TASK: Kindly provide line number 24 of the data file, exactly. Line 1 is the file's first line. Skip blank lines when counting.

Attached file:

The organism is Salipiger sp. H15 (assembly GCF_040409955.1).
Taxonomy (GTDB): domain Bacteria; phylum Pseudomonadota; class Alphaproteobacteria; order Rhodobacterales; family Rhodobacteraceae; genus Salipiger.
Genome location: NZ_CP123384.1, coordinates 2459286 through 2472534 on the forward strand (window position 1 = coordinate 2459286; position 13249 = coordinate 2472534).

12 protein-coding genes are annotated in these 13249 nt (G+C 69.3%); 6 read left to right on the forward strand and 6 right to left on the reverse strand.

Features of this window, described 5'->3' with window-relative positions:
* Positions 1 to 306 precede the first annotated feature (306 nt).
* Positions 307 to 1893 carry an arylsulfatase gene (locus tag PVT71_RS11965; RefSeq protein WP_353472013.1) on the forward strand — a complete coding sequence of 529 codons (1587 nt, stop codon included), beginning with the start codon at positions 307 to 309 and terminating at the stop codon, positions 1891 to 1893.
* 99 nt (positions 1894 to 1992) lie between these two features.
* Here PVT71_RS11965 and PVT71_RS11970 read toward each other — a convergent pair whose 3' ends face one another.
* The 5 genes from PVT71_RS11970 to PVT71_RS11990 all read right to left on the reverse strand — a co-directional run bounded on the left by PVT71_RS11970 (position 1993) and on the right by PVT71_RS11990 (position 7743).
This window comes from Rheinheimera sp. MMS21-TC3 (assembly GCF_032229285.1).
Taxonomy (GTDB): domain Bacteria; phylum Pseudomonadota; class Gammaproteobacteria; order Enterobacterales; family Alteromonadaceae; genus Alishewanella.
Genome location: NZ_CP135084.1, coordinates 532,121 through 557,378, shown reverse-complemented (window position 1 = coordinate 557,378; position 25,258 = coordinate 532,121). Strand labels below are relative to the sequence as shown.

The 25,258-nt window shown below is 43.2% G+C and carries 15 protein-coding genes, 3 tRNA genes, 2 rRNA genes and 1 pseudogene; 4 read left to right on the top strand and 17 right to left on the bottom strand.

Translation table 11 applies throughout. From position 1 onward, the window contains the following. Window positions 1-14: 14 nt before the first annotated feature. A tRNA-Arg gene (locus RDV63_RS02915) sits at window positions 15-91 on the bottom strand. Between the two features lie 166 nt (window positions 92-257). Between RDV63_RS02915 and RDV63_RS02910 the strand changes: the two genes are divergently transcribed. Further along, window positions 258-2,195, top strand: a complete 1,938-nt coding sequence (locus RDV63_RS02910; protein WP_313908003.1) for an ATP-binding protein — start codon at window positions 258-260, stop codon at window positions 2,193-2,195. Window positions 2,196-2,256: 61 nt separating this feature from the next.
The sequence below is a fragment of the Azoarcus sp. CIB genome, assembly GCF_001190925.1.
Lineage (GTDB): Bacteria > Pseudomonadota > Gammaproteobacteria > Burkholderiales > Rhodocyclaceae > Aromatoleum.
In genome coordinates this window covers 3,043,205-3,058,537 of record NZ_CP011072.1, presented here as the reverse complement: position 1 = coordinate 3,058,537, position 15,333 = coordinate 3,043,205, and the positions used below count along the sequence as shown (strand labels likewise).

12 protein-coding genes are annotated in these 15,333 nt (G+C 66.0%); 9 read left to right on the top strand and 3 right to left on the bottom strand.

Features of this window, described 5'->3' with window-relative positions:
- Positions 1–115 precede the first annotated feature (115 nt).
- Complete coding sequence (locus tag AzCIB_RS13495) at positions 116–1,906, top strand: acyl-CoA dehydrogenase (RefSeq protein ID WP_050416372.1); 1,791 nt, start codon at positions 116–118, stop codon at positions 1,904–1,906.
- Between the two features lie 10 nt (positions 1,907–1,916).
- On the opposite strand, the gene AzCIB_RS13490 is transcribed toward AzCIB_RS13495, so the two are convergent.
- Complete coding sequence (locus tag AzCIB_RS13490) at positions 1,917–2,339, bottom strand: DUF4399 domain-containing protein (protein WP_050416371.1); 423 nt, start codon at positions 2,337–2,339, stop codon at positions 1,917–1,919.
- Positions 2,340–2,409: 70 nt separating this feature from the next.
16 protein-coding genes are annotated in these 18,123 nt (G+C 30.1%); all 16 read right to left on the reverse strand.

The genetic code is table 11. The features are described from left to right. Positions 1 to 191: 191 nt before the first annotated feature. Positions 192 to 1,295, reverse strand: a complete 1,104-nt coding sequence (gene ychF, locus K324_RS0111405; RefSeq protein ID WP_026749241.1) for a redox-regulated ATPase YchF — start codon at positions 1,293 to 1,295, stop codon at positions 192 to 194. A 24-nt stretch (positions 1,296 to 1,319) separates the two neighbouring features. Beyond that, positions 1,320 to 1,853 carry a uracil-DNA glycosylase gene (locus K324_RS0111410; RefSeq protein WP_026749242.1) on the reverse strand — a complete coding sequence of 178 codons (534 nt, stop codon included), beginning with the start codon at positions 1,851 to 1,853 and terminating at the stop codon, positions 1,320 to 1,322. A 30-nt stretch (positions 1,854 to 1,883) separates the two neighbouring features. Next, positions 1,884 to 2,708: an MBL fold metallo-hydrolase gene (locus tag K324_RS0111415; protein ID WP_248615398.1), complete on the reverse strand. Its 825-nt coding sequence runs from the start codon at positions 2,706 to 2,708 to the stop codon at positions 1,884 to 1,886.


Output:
- On the opposite strand, the gene AzCIB_RS13490 is transcribed toward AzCIB_RS13495, so the two are convergent.